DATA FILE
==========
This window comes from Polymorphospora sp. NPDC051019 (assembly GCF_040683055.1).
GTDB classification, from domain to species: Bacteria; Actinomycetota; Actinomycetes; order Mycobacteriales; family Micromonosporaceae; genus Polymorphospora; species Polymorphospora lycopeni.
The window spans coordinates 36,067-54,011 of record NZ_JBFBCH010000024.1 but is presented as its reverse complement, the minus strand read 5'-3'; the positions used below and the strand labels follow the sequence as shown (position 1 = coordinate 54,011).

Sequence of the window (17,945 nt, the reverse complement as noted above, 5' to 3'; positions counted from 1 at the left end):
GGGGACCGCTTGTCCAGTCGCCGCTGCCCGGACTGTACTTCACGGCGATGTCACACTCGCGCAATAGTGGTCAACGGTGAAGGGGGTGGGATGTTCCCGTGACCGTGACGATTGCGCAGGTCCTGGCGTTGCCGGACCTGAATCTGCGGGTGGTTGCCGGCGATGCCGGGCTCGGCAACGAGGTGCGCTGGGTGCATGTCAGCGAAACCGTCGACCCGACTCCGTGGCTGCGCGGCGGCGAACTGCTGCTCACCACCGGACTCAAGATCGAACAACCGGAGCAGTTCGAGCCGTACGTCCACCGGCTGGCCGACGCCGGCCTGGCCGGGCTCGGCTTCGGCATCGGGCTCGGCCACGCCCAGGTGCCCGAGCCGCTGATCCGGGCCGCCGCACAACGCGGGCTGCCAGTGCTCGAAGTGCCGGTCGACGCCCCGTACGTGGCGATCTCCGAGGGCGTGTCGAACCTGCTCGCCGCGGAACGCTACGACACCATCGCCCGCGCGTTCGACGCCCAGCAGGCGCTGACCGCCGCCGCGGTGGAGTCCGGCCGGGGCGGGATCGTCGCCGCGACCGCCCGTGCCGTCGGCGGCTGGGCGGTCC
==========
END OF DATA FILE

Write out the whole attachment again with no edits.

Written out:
This window comes from Polymorphospora sp. NPDC051019 (assembly GCF_040683055.1).
GTDB classification, from domain to species: Bacteria; Actinomycetota; Actinomycetes; order Mycobacteriales; family Micromonosporaceae; genus Polymorphospora; species Polymorphospora lycopeni.
The window spans coordinates 36,067-54,011 of record NZ_JBFBCH010000024.1 but is presented as its reverse complement, the minus strand read 5'-3'; the positions used below and the strand labels follow the sequence as shown (position 1 = coordinate 54,011).

Sequence of the window (17,945 nt, the reverse complement as noted above, 5' to 3'; positions counted from 1 at the left end):
GGGGACCGCTTGTCCAGTCGCCGCTGCCCGGACTGTACTTCACGGCGATGTCACACTCGCGCAATAGTGGTCAACGGTGAAGGGGGTGGGATGTTCCCGTGACCGTGACGATTGCGCAGGTCCTGGCGTTGCCGGACCTGAATCTGCGGGTGGTTGCCGGCGATGCCGGGCTCGGCAACGAGGTGCGCTGGGTGCATGTCAGCGAAACCGTCGACCCGACTCCGTGGCTGCGCGGCGGCGAACTGCTGCTCACCACCGGACTCAAGATCGAACAACCGGAGCAGTTCGAGCCGTACGTCCACCGGCTGGCCGACGCCGGCCTGGCCGGGCTCGGCTTCGGCATCGGGCTCGGCCACGCCCAGGTGCCCGAGCCGCTGATCCGGGCCGCCGCACAACGCGGGCTGCCAGTGCTCGAAGTGCCGGTCGACGCCCCGTACGTGGCGATCTCCGAGGGCGTGTCGAACCTGCTCGCCGCGGAACGCTACGACACCATCGCCCGCGCGTTCGACGCCCAGCAGGCGCTGACCGCCGCCGCGGTGGAGTCCGGCCGGGGCGGGATCGTCGCCGCGACCGCCCGTGCCGTCGGCGGCTGGGCGGTCC